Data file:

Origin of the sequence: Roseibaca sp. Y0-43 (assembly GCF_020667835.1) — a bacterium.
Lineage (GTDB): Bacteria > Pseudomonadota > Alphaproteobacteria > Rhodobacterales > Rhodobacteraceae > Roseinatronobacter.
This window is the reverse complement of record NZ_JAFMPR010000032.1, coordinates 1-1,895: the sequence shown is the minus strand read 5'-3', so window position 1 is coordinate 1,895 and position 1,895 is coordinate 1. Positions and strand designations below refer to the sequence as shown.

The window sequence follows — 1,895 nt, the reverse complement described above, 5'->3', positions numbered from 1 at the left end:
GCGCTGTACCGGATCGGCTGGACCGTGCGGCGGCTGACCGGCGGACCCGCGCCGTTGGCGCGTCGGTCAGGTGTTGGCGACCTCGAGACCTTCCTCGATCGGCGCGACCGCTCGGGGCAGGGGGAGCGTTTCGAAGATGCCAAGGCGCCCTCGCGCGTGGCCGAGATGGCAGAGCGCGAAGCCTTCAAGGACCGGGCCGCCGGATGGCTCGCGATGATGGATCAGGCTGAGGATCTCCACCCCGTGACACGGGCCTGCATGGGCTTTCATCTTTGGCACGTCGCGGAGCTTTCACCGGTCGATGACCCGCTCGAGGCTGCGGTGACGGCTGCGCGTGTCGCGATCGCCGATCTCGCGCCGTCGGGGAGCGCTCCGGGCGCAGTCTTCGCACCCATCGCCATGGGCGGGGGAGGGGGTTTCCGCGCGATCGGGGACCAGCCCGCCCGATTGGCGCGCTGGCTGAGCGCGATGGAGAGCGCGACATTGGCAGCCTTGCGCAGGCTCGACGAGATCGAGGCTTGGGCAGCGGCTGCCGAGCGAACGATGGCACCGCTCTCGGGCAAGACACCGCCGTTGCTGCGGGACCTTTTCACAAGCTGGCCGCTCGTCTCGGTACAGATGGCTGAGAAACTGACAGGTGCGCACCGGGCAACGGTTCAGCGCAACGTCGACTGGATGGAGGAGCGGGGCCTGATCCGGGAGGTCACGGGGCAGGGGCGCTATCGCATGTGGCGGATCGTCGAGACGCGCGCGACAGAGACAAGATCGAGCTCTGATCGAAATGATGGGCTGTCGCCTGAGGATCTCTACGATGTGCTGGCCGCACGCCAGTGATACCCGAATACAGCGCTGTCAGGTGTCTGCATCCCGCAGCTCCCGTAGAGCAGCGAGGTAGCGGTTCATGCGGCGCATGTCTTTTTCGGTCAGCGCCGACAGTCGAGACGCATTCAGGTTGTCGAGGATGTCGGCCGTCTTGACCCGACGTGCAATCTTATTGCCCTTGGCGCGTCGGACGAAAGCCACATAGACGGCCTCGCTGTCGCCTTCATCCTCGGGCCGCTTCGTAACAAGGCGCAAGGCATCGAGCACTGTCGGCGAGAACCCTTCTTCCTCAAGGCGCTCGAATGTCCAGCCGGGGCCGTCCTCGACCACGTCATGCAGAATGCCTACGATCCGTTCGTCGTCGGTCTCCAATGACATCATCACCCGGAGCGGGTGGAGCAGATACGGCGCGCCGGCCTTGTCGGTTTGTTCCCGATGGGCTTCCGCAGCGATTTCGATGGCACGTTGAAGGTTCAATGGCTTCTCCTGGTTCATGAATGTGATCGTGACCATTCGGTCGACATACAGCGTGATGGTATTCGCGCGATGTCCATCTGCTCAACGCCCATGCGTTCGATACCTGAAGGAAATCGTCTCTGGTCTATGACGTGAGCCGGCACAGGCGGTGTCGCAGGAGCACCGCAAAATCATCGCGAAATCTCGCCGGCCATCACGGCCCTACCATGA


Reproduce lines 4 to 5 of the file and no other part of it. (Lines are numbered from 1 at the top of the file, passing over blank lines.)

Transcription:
The window sequence follows — 1,895 nt, the reverse complement described above, 5'->3', positions numbered from 1 at the left end:
GCGCTGTACCGGATCGGCTGGACCGTGCGGCGGCTGACCGGCGGACCCGCGCCGTTGGCGCGTCGGTCAGGTGTTGGCGACCTCGAGACCTTCCTCGATCGGCGCGACCGCTCGGGGCAGGGGGAGCGTTTCGAAGATGCCAAGGCGCCCTCGCGCGTGGCCGAGATGGCAGAGCGCGAAGCCTTCAAGGACCGGGCCGCCGGATGGCTCGCGATGATGGATCAGGCTGAGGATCTCCACCCCGTGACACGGGCCTGCATGGGCTTTCATCTTTGGCACGTCGCGGAGCTTTCACCGGTCGATGACCCGCTCGAGGCTGCGGTGACGGCTGCGCGTGTCGCGATCGCCGATCTCGCGCCGTCGGGGAGCGCTCCGGGCGCAGTCTTCGCACCCATCGCCATGGGCGGGGGAGGGGGTTTCCGCGCGATCGGGGACCAGCCCGCCCGATTGGCGCGCTGGCTGAGCGCGATGGAGAGCGCGACATTGGCAGCCTTGCGCAGGCTCGACGAGATCGAGGCTTGGGCAGCGGCTGCCGAGCGAACGATGGCACCGCTCTCGGGCAAGACACCGCCGTTGCTGCGGGACCTTTTCACAAGCTGGCCGCTCGTCTCGGTACAGATGGCTGAGAAACTGACAGGTGCGCACCGGGCAACGGTTCAGCGCAACGTCGACTGGATGGAGGAGCGGGGCCTGATCCGGGAGGTCACGGGGCAGGGGCGCTATCGCATGTGGCGGATCGTCGAGACGCGCGCGACAGAGACAAGATCGAGCTCTGATCGAAATGATGGGCTGTCGCCTGAGGATCTCTACGATGTGCTGGCCGCACGCCAGTGATACCCGAATACAGCGCTGTCAGGTGTCTGCATCCCGCAGCTCCCGTAGAGCAGCGAGGTAGCGGTTCATGCGGCGCATGTCTTTTTCGGTCAGCGCCGACAGTCGAGACGCATTCAGGTTGTCGAGGATGTCGGCCGTCTTGACCCGACGTGCAATCTTATTGCCCTTGGCGCGTCGGACGAAAGCCACATAGACGGCCTCGCTGTCGCCTTCATCCTCGGGCCGCTTCGTAACAAGGCGCAAGGCATCGAGCACTGTCGGCGAGAACCCTTCTTCCTCAAGGCGCTCGAATGTCCAGCCGGGGCCGTCCTCGACCACGTCATGCAGAATGCCTACGATCCGTTCGTCGTCGGTCTCCAATGACATCATCACCCGGAGCGGGTGGAGCAGATACGGCGCGCCGGCCTTGTCGGTTTGTTCCCGATGGGCTTCCGCAGCGATTTCGATGGCACGTTGAAGGTTCAATGGCTTCTCCTGGTTCATGAATGTGATCGTGACCATTCGGTCGACATACAGCGTGATGGTATTCGCGCGATGTCCATCTGCTCAACGCCCATGCGTTCGATACCTGAAGGAAATCGTCTCTGGTCTATGACGTGAGCCGGCACAGGCGGTGTCGCAGGAGCACCGCAAAATCATCGCGAAATCTCGCCGGCCATCACGGCCCTACCATGA